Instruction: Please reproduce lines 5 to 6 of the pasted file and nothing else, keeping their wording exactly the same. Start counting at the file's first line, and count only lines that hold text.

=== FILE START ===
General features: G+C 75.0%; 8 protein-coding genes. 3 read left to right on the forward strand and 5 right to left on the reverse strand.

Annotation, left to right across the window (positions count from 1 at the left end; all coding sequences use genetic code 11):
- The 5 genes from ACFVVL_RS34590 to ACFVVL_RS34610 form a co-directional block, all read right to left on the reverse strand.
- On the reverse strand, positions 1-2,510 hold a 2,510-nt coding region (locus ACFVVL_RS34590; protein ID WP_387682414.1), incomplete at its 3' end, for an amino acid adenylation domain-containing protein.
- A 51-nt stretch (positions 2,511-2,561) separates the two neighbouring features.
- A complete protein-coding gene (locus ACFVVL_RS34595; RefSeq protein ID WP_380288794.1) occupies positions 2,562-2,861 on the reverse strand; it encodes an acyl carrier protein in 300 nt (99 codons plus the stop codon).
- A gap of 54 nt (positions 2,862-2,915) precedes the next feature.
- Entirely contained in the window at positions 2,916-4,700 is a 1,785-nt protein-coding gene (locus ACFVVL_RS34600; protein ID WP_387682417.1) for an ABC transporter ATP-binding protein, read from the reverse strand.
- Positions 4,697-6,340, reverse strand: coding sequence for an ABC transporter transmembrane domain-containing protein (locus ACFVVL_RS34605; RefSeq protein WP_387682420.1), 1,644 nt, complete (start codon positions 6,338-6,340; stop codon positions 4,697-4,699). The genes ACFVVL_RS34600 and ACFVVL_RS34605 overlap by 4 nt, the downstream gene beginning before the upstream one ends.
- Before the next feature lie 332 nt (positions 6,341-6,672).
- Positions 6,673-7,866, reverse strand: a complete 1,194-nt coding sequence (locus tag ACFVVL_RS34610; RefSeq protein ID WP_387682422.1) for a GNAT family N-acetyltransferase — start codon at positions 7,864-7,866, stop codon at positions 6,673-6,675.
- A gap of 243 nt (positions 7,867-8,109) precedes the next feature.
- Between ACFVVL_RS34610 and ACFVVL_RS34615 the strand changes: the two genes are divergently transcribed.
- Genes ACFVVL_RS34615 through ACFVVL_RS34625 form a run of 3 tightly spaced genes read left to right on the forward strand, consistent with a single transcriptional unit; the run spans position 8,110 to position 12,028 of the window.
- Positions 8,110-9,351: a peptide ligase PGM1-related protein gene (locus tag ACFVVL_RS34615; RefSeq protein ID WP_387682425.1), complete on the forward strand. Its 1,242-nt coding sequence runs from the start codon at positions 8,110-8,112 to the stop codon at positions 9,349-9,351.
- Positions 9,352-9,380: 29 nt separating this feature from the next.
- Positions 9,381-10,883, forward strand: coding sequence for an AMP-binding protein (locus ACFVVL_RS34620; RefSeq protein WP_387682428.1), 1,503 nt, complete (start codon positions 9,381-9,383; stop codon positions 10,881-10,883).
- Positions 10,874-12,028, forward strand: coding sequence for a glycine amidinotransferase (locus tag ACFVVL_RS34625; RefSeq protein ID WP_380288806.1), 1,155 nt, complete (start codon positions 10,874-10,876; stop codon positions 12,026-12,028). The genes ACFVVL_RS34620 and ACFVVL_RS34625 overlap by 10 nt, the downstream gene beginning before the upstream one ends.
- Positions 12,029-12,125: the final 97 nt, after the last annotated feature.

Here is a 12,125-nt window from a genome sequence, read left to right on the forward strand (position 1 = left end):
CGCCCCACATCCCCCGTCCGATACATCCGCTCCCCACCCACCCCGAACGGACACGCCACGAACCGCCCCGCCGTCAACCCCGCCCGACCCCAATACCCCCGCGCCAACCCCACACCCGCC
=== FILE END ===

- A 51-nt stretch (positions 2,511-2,561) separates the two neighbouring features.
- A complete protein-coding gene (locus ACFVVL_RS34595; RefSeq protein ID WP_380288794.1) occupies positions 2,562-2,861 on the reverse strand; it encodes an acyl carrier protein in 300 nt (99 codons plus the stop codon).